- Häftad (Paperback / softback)
- Antal sidor
- Penguin Books Ltd
- 197 x 142 x 31 mm
- 336 g
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The Ministry of Utmost Happiness
Longlisted for the Man Booker Prize 2017
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The Ministry of Utmost Happiness takes us on an intimate journey across the Indian subcontinent - from the cramped neighbourhoods of Old Delhi and the glittering malls of the burgeoning new metropolis to the snowy mountains and valleys of Kashmir, where war is peace and peace is war, and from time to time 'normalcy' is declared.
Anjum unrolls a threadbare Persian carpet in a city graveyard that she calls home. We encounter the incorrigible Saddam Hussain, the unforgettable Tilo and the three men who loved her - including Musa whose fate as tightly entwined with hers as their arms always used to be. Tilo's landlord, another former suitor, is now an Intelligence officer posted to Kabul. And then there are the two Miss Jebeens: the first born in Srinagar and buried, aged four, in its overcrowded Martyrs' Graveyard; the second found at midnight, in a crib of litter, on the concrete pavement of New Delhi.
At once an aching love story and a decisive remonstration, a heart-breaker and a mind-bender, The Ministry of Utmost Happiness is told in a whisper, in a shout, through tears and sometimes with a laugh. Its heroes are people who have been broken by the world they live in and then rescued, patched together by acts of love-and by hope. For this reason, fragile though they may be, they never surrender. Braiding richly complex lives together, this ravishing and deeply humane novel reinvents what a novel can do and can be. And it demonstrates on every page the miracle of Arundhati Roy's storytelling gifts.
Fler böcker av Arundhati Roy
Recensioner i media
A passionate political masterpiece * Times Literary Supplement * Compelling, musical, cinematic... [A] genuine poignancy and depth of emotion. Her gift is for the personal: for poetic description [and an] ability to map the complicated arithmetic of love and belonging . . . The Ministry of Utmost Happiness manages to extract hope from tragedies * The New York Times * The follow-up we've been longing for - a poetic, densely populated contemporary novel in the tradition of Dickens and Tolstoy. From its beginning, one is swept up in the story... With her exquisite and dynamic storytelling, Roy balances scenes of suffering and corruption with humour and transcendence * Vogue * A sprawling, kaleidoscopic fable about love and resistance in modern India * The Guardian * A kaleidoscopic story about the struggle for Kashmir's independence * Washington Post * Fantastic. The novel is unflinchingly critical of power, and yet she empowers her underdog characters to persevere, leaving readers with a few droplets of much-needed hope. It's heartening when writers live up to the hyperbole that surrounds them * Hirsh Sawhney * A beautiful and grotesque portrait of modern India and the world beyond. Take your time over it, just as the author did * Good Housekeeping * Teems with human drama, contains a vivid cast of characters and offers an evocative, searing portrait of modern India * Tatler * Heartfelt, poetic, intimate, laced with ironic humour...The intensity of Roy's writing - the sheer amount she cares about these people - compels you to concentrate...This is the novel one hoped Arundhati Roy would write about India * Daily Telegraph * The Ministry of Utmost Happiness confirms Roy's status as a writer of delicate human dramas that also touch on some of the largest questions of the day. It is the novel as intimate epic. Expect to see it on every prize shortlist this year * The Times * Roy's second novel proves as remarkable as her first * Financial Times * She is back with a heavyweight state-of-the-nation story that has been ten years in the making * Daily Mail *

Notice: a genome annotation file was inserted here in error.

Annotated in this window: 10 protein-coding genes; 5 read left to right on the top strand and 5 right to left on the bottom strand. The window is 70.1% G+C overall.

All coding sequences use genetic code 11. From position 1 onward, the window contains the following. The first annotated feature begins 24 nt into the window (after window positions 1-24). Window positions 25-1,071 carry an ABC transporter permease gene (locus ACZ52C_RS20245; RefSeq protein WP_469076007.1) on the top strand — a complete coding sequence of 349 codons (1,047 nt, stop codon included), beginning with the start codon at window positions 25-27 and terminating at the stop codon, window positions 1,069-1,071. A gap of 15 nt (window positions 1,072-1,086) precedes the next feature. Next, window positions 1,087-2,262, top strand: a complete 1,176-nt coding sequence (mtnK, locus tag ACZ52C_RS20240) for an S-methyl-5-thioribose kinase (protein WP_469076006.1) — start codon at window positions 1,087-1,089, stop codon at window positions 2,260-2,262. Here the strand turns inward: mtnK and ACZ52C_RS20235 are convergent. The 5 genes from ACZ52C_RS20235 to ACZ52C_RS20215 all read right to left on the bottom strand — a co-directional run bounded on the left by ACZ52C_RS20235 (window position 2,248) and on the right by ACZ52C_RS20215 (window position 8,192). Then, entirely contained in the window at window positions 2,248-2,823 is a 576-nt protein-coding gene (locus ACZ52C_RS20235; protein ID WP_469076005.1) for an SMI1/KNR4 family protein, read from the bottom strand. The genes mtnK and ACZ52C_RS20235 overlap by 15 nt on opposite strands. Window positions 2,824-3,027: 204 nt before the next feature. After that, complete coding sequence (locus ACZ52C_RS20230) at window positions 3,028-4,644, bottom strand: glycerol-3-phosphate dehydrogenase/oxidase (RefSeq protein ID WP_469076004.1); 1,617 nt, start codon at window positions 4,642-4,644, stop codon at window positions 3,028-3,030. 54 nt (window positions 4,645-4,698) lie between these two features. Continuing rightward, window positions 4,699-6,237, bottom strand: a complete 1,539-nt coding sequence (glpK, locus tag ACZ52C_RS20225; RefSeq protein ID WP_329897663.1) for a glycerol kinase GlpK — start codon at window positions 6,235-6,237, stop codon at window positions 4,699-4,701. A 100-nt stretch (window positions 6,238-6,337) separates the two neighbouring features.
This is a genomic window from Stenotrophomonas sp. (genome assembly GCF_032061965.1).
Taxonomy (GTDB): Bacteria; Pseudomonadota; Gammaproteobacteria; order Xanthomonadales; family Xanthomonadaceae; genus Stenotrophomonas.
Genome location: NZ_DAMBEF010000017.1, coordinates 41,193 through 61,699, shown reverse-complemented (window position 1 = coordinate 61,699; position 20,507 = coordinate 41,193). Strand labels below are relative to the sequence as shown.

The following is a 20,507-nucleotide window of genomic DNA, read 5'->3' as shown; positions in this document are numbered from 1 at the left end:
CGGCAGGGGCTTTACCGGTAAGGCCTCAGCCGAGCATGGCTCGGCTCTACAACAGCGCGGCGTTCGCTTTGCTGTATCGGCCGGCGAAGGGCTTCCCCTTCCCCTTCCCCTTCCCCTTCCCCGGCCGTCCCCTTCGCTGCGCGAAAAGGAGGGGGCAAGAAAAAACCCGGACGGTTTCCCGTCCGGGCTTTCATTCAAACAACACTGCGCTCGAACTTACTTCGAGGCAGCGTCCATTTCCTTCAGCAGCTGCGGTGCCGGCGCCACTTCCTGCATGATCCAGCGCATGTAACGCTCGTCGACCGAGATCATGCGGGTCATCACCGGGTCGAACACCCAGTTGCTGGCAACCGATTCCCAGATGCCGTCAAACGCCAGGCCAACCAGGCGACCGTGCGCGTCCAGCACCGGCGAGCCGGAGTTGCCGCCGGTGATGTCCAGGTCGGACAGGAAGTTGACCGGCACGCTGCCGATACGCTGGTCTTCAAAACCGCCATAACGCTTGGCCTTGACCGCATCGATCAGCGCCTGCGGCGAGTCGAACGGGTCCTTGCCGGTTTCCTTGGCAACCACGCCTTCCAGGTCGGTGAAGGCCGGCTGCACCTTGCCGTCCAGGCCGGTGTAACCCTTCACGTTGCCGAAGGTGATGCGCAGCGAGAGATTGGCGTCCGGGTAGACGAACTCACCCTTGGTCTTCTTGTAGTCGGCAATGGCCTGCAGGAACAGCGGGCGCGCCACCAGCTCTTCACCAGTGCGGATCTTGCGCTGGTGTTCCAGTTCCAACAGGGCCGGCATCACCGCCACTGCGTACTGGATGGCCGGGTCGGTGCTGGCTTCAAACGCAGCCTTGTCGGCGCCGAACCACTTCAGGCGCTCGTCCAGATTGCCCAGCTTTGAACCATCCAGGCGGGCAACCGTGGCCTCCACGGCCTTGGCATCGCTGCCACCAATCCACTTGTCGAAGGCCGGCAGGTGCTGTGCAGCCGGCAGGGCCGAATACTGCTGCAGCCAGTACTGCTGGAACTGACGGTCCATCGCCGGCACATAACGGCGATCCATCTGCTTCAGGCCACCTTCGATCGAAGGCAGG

Bloggat om The Ministry of Utmost Happiness
Arundhati Roy is the author of The God of Small Things, which won the Booker Prize in 1997 and has been translated into more than forty languages, and The Ministry of Utmost Happiness, which was long-listed for the Man Booker Prize 2017. Roy has also published several works of non-fiction, including The Algebra of Infinite Justice, Listening to Grasshoppers and Broken Republic. She lives in Delhi.